If you or someone around you had a stroke, would you be able to recognize the signs?
When it comes to stroke, time is of the essence. The faster you recognize the warning signs of a stroke and call 9-1-1, the more time doctors have to administer clot-busting drugs or other therapies. These clot-busters help save brain function.
So, what are the warning signs of a stroke, according to the American Heart Association?
The F.A.S.T. formula
F: Face drooping
A: Arm weakness
S: Speech difficulty
T: Time to call 911
Fewer people in the United States are dying from strokes, but the number of strokes has remained about the same. And their findings bear out the South’s reputation as the nation’s so-called “stroke belt,” according to the U.S. Centers for Disease Control and Prevention (CDC).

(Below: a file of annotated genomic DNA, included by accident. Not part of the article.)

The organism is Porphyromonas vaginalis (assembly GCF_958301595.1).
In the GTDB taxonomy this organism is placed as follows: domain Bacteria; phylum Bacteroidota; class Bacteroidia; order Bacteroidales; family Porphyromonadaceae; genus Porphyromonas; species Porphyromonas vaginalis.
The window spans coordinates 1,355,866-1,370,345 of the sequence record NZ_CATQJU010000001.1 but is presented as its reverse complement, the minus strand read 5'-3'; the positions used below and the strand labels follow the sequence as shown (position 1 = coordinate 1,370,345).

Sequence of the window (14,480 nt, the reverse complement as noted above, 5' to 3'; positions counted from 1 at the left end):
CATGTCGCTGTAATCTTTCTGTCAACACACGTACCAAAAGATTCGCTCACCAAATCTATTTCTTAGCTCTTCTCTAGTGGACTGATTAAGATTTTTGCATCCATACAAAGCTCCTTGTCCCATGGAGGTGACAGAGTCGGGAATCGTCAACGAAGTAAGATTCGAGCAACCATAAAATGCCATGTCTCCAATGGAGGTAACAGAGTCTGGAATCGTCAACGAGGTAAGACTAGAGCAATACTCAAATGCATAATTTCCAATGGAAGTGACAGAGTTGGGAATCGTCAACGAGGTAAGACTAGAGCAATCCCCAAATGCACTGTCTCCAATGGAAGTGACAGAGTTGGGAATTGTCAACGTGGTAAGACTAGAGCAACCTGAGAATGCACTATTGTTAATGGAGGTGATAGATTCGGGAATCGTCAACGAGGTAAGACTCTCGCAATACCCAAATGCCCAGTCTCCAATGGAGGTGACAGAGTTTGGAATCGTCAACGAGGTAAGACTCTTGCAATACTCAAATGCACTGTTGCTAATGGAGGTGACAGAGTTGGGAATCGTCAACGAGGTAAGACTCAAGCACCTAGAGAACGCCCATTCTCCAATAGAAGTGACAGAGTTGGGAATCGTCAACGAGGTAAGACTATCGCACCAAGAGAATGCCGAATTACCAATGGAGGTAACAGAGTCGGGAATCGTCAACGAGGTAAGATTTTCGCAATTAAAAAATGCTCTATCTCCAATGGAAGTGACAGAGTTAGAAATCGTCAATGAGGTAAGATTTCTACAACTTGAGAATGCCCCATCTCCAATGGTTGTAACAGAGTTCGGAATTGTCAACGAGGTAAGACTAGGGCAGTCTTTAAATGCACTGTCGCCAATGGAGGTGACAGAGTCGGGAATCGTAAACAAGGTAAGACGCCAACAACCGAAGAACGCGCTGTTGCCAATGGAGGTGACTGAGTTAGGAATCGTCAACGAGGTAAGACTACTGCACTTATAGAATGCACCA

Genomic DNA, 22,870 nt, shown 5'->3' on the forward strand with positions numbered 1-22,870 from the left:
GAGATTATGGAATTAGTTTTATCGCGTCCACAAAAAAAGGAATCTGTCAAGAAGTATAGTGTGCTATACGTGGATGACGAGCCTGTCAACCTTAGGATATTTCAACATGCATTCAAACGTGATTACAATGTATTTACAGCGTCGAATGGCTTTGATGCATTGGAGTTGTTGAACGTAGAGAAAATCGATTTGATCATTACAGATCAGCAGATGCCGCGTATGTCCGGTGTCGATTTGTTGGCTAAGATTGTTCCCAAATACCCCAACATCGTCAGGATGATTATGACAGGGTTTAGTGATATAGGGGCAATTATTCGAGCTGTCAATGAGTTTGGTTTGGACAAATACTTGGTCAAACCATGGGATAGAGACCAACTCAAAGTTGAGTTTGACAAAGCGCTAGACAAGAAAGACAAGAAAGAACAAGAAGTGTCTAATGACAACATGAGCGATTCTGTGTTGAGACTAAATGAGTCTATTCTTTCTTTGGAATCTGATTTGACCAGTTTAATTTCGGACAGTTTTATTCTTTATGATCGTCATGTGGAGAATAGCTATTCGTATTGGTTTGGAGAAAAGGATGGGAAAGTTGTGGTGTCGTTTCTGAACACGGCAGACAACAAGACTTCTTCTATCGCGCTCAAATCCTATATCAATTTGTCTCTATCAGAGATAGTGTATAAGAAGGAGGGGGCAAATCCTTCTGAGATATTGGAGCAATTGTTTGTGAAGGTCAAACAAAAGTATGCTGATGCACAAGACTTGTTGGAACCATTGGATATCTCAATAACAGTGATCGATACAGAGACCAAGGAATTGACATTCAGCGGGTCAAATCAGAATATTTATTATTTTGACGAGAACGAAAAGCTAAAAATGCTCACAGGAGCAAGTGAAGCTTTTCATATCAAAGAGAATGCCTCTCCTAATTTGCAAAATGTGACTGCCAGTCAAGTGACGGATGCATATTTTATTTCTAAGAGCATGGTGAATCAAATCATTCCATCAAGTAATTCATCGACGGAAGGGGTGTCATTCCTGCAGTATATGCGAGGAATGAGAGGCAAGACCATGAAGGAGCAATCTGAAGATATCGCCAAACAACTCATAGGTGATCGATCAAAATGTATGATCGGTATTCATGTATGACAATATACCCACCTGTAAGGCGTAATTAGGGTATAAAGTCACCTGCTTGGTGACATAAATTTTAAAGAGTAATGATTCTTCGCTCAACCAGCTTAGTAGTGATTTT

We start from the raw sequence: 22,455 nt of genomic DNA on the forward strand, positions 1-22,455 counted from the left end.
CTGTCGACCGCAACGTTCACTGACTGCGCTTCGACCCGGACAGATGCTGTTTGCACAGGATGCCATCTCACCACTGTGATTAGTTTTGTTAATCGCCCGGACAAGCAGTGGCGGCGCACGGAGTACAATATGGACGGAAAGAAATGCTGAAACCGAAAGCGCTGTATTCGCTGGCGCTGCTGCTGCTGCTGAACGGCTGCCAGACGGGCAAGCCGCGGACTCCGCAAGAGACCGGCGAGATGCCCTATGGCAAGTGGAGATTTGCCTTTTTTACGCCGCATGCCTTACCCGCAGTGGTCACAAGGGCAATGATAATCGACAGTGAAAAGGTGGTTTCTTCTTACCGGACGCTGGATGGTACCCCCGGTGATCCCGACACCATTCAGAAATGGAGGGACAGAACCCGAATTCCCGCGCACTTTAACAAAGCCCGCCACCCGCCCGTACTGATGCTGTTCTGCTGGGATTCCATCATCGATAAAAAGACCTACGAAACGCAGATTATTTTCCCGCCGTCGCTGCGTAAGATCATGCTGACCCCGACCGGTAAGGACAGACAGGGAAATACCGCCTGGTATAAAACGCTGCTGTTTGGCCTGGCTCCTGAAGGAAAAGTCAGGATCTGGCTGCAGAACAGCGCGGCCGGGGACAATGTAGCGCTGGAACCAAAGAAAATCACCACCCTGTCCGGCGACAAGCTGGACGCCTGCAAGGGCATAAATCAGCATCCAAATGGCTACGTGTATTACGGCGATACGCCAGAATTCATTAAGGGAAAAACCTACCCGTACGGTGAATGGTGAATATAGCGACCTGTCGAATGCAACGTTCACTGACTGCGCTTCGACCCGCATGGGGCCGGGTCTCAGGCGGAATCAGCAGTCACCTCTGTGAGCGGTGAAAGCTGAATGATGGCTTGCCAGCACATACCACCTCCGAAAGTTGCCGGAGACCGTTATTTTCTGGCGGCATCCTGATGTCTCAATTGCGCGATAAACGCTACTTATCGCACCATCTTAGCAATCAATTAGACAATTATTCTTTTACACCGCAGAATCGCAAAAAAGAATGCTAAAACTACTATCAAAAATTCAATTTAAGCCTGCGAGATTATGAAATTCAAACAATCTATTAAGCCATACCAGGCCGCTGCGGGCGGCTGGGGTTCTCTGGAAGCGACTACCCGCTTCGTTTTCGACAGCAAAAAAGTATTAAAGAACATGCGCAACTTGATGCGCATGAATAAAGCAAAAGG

According to the CDC report on stroke prevalence from 2006 to 2010, the number of self-reported strokes dipped slightly from 2.7 percent to 2.6 percent during that time. However, disparities still exist by geography, race and ethnicity. Older people, American Indians/Alaska Natives, blacks and people with lower levels of education had more strokes than younger people, whites and those with higher levels of education, the researchers found.
Deaths from stroke decreased significantly, with the CDC reporting a 3.6 percent decline from 2007 to 2008. More people survive strokes primarily because of better treatment.
Because the first three hours after a stroke are critical for treatment, it’s important to have a stroke center close to you. Learn why it’s good to know which local hospitals offer in-depth care for stroke patients in this segment from Good Morning Texas with Alwin Arendse, D.O., an emergency medicine physician on the medical staff at Baylor Regional Medical Center at Grapevine, or view it below.